At just under six inches in width, the new titanium skillet is an excellent lightweight option for cooking solo. But don’t let its size fool you: This skillet allows you to cook full meals on a rocket stove or alcohol stove like eggs, bacon, sausage, and more.
The titanium skillet also fits the crowd-favorite bush pot cutting board perfectly inside its mesh bag. If you’ve also grabbed the 1100ml titanium bush pot, this becomes a whole set that fits perfectly (while still maintaining its lightweight).
The best part is that this skillet only weighs 2.6 ounces, so if you’re a big hiker, then you’re looking for minimal gear like this piece. Plus, with a foldable handle, you can use tension to pull out the handle or fold it back up underneath.
As one of the most versatile products out there, the titanium camp grill is lightweight and slim in size so that it can fit on the back wall of your backpack. It comes packed in a nylon pouch that is rubberized on the inside so that even if your grill gets greasy and dirty, you don’t have to worry about it ruining the bag.
At only 5 ounces, this grill is so light that you can forget you’re even carrying it. It’s made up with a heavy gauge of titanium, which means that it won’t warp up over the fire. This makes it perfect for steak, hamburgers, and smoked sausage.
With this grill, you can set it up for an alcohol grill and stove or use a bush pot stove on top. What’s even better is that you can also cook directly onto the grill by setting it up with some stakes.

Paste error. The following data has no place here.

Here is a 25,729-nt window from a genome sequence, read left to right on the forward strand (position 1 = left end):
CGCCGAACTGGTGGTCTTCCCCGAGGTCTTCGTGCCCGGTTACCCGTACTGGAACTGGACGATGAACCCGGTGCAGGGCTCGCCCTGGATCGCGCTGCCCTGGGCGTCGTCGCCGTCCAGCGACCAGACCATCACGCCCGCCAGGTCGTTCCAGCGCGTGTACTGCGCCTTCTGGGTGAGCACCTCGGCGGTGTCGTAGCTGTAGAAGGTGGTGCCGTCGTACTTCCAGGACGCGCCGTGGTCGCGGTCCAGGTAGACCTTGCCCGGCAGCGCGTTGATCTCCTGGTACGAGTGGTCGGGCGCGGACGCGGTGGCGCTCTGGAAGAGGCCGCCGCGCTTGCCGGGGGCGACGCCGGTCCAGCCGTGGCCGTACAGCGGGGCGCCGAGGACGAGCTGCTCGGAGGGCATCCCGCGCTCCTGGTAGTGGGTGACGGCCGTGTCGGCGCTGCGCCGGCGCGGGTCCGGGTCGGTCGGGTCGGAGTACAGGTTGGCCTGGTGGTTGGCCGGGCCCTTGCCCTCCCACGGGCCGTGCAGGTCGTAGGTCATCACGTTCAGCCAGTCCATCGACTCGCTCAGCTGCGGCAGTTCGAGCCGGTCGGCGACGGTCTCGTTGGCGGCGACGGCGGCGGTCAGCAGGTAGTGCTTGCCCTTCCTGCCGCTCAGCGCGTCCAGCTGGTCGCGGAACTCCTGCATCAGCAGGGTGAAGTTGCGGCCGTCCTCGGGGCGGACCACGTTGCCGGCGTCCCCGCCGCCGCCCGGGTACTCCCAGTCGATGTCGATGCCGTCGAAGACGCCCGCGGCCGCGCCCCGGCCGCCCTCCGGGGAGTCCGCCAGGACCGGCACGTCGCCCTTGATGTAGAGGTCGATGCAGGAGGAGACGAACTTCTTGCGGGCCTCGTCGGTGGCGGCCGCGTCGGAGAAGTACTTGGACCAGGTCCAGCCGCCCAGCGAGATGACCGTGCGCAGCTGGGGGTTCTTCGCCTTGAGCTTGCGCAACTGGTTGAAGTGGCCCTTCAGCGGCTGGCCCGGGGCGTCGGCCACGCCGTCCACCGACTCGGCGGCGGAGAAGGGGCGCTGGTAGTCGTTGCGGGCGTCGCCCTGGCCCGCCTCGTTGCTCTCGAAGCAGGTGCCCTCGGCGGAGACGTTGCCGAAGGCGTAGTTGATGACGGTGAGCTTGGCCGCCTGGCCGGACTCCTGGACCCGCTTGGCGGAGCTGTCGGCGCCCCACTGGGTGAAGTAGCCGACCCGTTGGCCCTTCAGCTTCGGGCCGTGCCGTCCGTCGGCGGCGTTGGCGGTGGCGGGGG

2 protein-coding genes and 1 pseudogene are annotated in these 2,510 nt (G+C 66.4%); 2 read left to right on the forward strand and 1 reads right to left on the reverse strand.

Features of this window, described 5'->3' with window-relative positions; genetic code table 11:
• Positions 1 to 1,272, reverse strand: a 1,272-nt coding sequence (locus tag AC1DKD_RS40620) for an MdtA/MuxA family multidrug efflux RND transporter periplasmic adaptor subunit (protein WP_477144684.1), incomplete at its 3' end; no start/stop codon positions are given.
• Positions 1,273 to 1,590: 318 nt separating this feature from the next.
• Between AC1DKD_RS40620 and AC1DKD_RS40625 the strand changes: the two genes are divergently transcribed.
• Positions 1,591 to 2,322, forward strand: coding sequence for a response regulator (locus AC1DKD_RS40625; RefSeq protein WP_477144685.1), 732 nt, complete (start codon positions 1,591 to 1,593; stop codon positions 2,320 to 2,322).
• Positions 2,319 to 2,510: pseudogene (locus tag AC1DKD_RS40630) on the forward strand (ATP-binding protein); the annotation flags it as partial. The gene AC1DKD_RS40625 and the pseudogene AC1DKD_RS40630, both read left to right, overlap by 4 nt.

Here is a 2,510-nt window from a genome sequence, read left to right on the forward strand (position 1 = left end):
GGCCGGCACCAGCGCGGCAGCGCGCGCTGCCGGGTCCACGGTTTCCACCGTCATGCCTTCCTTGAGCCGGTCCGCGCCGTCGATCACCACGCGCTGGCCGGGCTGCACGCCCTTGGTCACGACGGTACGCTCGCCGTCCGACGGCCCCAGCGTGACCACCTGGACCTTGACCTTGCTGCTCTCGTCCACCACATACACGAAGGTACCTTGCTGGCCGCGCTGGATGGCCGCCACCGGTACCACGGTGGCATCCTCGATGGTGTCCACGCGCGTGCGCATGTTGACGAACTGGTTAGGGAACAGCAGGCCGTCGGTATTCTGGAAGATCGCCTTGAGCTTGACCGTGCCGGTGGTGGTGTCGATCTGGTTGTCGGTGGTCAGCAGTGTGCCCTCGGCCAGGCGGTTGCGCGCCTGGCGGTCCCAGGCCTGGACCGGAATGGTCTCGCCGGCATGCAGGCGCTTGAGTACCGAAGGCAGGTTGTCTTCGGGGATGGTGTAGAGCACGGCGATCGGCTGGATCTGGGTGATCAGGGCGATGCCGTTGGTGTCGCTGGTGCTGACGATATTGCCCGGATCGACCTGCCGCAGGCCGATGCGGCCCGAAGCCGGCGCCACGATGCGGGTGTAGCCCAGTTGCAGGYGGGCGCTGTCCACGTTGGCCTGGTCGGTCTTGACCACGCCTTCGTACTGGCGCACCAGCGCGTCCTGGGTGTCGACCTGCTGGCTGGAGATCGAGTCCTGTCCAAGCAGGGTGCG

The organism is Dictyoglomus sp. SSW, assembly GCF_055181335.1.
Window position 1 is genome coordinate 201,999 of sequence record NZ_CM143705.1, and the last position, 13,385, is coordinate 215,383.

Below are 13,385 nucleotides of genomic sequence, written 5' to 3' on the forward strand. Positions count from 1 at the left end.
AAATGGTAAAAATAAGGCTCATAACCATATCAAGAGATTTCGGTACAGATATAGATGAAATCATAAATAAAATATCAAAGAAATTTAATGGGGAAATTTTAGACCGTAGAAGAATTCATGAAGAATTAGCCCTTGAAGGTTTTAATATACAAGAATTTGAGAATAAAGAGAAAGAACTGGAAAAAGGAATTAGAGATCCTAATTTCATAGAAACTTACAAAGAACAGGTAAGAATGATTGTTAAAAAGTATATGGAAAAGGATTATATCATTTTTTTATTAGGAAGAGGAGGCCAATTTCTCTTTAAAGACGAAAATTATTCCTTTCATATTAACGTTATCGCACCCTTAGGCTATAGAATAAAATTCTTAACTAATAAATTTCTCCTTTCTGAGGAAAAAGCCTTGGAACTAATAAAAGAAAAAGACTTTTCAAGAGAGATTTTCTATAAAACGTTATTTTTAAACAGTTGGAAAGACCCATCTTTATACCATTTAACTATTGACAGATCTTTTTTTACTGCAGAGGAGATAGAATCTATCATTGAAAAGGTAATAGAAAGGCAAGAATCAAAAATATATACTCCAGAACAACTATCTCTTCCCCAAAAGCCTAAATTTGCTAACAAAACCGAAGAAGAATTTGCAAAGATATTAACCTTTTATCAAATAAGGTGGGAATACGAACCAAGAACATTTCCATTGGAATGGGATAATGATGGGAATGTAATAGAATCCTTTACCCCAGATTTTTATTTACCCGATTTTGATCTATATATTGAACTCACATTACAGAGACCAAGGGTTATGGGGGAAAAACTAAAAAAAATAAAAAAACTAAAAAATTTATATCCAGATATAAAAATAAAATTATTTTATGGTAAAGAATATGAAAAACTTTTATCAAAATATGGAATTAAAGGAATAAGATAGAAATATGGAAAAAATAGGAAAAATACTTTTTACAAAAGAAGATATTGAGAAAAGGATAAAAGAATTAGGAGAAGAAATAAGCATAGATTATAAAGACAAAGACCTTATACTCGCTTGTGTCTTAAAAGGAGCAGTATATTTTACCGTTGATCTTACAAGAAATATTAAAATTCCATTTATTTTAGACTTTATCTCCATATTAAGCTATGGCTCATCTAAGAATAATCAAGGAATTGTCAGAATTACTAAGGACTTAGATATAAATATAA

How to Set up the Titanium Camp Grill
The best way to use the camp grill is so that you’ll be able to brush coals underneath it. You can do so this way:
- Find 2-4 sticks that are between 1 ½ to 2 inches in length. (You can use four sticks for this for all corners, but two will do just fine.)
- With a bow saw, sharpen off a point on each stick so that you can stick them into the ground like stakes.
- On the other side, use the bow saw to cut a small curve that can fit the grill to hold it up.
When you stick the stakes into the ground, you’ll have a standup cooking surface that gives you flexibility on how high or low the coals you want to cook.
Now that you know the pros and cons of titanium, you’ll have a better idea if the new Pathfinder titanium bottle and cup, skillet, and grill are materials that you’ll want to invest in. Generally speaking, if you plan to cook for yourself and do a lot of moving around, then opting for titanium-based cookware will make any outdoor adventure easier.
For more tips on Pathfinder products and gear, check out the Pathfinder’s official YouTube channel as well as Matt’s Black Hat Bushcraft channel. There, you can directly watch bushcraft pros like Matt Mercer or Dave Canterbury explain and demonstrate some of their favorite tricks that you can use on your next outdoor adventure.